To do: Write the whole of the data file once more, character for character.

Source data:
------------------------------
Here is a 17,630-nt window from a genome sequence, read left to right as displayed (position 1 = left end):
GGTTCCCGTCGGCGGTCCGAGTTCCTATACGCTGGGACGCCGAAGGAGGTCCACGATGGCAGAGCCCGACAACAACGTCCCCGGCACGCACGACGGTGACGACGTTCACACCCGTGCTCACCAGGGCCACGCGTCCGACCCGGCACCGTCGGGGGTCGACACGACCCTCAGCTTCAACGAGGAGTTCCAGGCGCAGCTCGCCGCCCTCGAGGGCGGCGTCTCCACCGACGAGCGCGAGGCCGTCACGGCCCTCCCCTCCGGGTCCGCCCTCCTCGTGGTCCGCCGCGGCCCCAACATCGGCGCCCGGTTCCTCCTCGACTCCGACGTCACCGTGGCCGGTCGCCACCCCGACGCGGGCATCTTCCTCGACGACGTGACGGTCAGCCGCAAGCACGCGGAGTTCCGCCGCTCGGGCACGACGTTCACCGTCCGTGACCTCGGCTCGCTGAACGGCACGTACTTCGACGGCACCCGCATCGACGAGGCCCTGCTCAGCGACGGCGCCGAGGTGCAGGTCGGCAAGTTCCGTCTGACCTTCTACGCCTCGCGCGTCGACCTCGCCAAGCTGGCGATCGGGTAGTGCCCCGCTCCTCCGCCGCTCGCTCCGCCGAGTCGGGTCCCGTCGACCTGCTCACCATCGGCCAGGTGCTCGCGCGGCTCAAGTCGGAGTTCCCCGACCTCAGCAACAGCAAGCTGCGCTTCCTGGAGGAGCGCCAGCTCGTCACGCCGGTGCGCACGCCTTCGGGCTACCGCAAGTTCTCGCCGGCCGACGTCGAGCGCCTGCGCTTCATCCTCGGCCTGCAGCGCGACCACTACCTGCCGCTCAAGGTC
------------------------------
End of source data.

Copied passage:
Here is a 17,630-nt window from a genome sequence, read left to right as displayed (position 1 = left end):
GGTTCCCGTCGGCGGTCCGAGTTCCTATACGCTGGGACGCCGAAGGAGGTCCACGATGGCAGAGCCCGACAACAACGTCCCCGGCACGCACGACGGTGACGACGTTCACACCCGTGCTCACCAGGGCCACGCGTCCGACCCGGCACCGTCGGGGGTCGACACGACCCTCAGCTTCAACGAGGAGTTCCAGGCGCAGCTCGCCGCCCTCGAGGGCGGCGTCTCCACCGACGAGCGCGAGGCCGTCACGGCCCTCCCCTCCGGGTCCGCCCTCCTCGTGGTCCGCCGCGGCCCCAACATCGGCGCCCGGTTCCTCCTCGACTCCGACGTCACCGTGGCCGGTCGCCACCCCGACGCGGGCATCTTCCTCGACGACGTGACGGTCAGCCGCAAGCACGCGGAGTTCCGCCGCTCGGGCACGACGTTCACCGTCCGTGACCTCGGCTCGCTGAACGGCACGTACTTCGACGGCACCCGCATCGACGAGGCCCTGCTCAGCGACGGCGCCGAGGTGCAGGTCGGCAAGTTCCGTCTGACCTTCTACGCCTCGCGCGTCGACCTCGCCAAGCTGGCGATCGGGTAGTGCCCCGCTCCTCCGCCGCTCGCTCCGCCGAGTCGGGTCCCGTCGACCTGCTCACCATCGGCCAGGTGCTCGCGCGGCTCAAGTCGGAGTTCCCCGACCTCAGCAACAGCAAGCTGCGCTTCCTGGAGGAGCGCCAGCTCGTCACGCCGGTGCGCACGCCTTCGGGCTACCGCAAGTTCTCGCCGGCCGACGTCGAGCGCCTGCGCTTCATCCTCGGCCTGCAGCGCGACCACTACCTGCCGCTCAAGGTC